by Nyangoma Kabarole

Recent figures from the World Health Organisation (WHO) show us that the AIDS situation is very serious indeed. In January 1994 they estimated that over 15 million adults and children were infected with HIV. Over three million cases of AIDS have so far been reported.  

Of course, many cases are not reported. WHO expects a further 10–15 million cases of HIV infection during the rest of the 1990s. Many will be children and most cases will be in developing countries. Today in some cities in Eastern and Southern Africa one third of young adults are HIV infected. A devastating spread of HIV infection is expected throughout Asia. AIDS will develop following HIV infection, though this may take many years. This diagram from WHO shows the predicted rise in AIDS cases until the year 2000. There is concern that the effect of AIDS may become so devastating that population growth will actually fall in some countries.

These figures give some idea of what we as Christians have to respond to. The people who are dying from AIDS are mainly young adults in their 20s and 30s. Often these are well trained people – sometimes educated overseas at great expense by our governments. They are the people our countries depend on most. Who will build our countries? Will our economies collapse? Who will look after all the orphans?

Most people in our area know about AIDS now, but very few are prepared to change their behaviour. Our health workers are carrying out a survey to find out what people really understand. The results should help us in our teaching.

The immune system fights off a cough while our body remains well.The people we work with in Boga often have little or no education. Our messages about AIDS must be simple and easy to understand. We find it helpful to use drama or pictures that show the body’s immune system – which fights off diseases for us – as a separate person. This person can fight off most diseases even though some may make us ill for a while. But AIDS is very strong. It can even destroy the immune system. Then our bodies can catch all kinds of diseases and we become very sick and die.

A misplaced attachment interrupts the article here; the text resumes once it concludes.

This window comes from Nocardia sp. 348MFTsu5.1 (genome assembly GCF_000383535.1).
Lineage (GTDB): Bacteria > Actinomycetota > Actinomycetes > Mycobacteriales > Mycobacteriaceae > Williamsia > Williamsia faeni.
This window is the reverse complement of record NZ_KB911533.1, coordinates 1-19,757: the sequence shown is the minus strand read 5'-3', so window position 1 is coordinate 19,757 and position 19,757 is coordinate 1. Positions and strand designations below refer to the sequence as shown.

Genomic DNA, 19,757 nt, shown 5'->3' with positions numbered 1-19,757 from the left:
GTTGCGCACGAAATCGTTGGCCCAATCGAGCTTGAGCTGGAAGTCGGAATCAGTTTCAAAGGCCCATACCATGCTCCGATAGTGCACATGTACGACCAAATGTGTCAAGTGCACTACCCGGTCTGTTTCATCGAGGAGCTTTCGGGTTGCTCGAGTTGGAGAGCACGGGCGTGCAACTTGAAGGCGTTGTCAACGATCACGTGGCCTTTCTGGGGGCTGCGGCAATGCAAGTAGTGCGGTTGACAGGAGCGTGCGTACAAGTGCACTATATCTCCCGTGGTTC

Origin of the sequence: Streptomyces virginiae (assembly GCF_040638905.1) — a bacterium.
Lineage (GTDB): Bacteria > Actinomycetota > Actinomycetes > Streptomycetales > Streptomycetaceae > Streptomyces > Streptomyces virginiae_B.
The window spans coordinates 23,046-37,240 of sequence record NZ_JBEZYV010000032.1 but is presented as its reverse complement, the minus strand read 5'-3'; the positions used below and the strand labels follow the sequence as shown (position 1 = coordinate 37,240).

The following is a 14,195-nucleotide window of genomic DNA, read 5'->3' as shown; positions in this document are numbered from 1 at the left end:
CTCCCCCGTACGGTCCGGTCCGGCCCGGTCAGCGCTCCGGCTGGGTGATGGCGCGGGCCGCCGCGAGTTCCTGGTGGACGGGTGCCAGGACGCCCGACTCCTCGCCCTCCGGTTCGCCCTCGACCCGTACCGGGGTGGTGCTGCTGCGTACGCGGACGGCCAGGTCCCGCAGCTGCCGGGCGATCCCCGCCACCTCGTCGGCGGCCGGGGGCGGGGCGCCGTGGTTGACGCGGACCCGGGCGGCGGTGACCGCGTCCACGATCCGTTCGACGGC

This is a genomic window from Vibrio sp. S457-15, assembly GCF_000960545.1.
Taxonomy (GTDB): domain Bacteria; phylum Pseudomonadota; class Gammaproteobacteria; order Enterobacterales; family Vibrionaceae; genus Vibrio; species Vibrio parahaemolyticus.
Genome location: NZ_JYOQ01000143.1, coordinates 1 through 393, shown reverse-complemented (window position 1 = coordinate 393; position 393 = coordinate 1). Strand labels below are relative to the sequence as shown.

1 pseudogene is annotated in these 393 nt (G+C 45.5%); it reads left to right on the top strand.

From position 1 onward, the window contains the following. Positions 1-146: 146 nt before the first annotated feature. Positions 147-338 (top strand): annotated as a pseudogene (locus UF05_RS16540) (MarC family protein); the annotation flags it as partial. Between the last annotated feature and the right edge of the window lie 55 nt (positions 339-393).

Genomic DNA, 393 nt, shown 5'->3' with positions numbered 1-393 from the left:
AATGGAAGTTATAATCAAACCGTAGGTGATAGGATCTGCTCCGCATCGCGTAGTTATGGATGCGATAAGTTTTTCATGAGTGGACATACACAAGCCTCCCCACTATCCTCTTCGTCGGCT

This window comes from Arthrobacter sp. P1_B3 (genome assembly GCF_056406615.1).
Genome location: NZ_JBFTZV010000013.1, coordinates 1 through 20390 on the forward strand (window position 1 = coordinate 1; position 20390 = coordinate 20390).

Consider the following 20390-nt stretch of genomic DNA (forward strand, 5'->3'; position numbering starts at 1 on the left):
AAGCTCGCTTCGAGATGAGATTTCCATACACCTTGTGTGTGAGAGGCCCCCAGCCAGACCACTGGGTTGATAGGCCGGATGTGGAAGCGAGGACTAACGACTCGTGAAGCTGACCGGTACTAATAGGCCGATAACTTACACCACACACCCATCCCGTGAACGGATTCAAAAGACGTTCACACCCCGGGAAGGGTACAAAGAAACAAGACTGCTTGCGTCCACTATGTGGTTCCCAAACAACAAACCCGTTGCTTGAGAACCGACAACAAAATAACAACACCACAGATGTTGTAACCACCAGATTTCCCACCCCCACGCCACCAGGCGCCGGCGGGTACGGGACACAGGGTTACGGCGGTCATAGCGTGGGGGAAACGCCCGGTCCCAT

Illustration - The immune system fights off a cough while our body remains well.

How should Christians respond?

The church has a major role to play in AIDS education.The churches have a big role to play in education. The Bible teaches that marriage should be for life and that men and women must be faithful within their marriages. It also teaches that sex is to be used only within marriage. Now, more than ever, the world needs this message. The church should lead in education about AIDS. We can help AIDS sufferers with many problems. We should give them the hope and encouragement they need to continue. Many people want to prepare for death and are eager to learn about eternal life.

I urge you to learn from others. Don’t wait until you see people dying in your community before you take action. Speak out now! Many people still think AIDS is a dream – that it doesn’t really effect our country or our community. Be prepared!

Discussion points

Here are some helpful questions for discussion – in your church, in your community, in your work situations…

  • What can the church do in AIDS education?
  • What cultural customs do we have that may be encouraging the spread of AIDS?
  • How would you help the young women in your communities?
  • What can you do to encourage the right kind of sex education in your home, church and school?
  • How will our community look after the orphans?
  • Why do so many young women get AIDS?
  • How will our community care for the sick?
  • What practical steps can we take to show people with AIDS that we care about them?

Nyangoma Kabarole is Director for Medical Services in Boga, Zaire.


HIV is the virus which causes AIDS. HIV infection nearly always means that eventually, often after many years, AIDS will develop.


  • Sharing food
  • Coughing
  • Touching and hugging
  • Mosquitoes
  • Toilet seats
  • Swimming pools
  • Kissing
  • Donating blood
  • Communion cup
  • Sharing clothes


  • Sexual intercourse with an infected person
  • Infected blood
  • Needles which are used many times without being sterilised

An infected mother may pass HIV to her newborn baby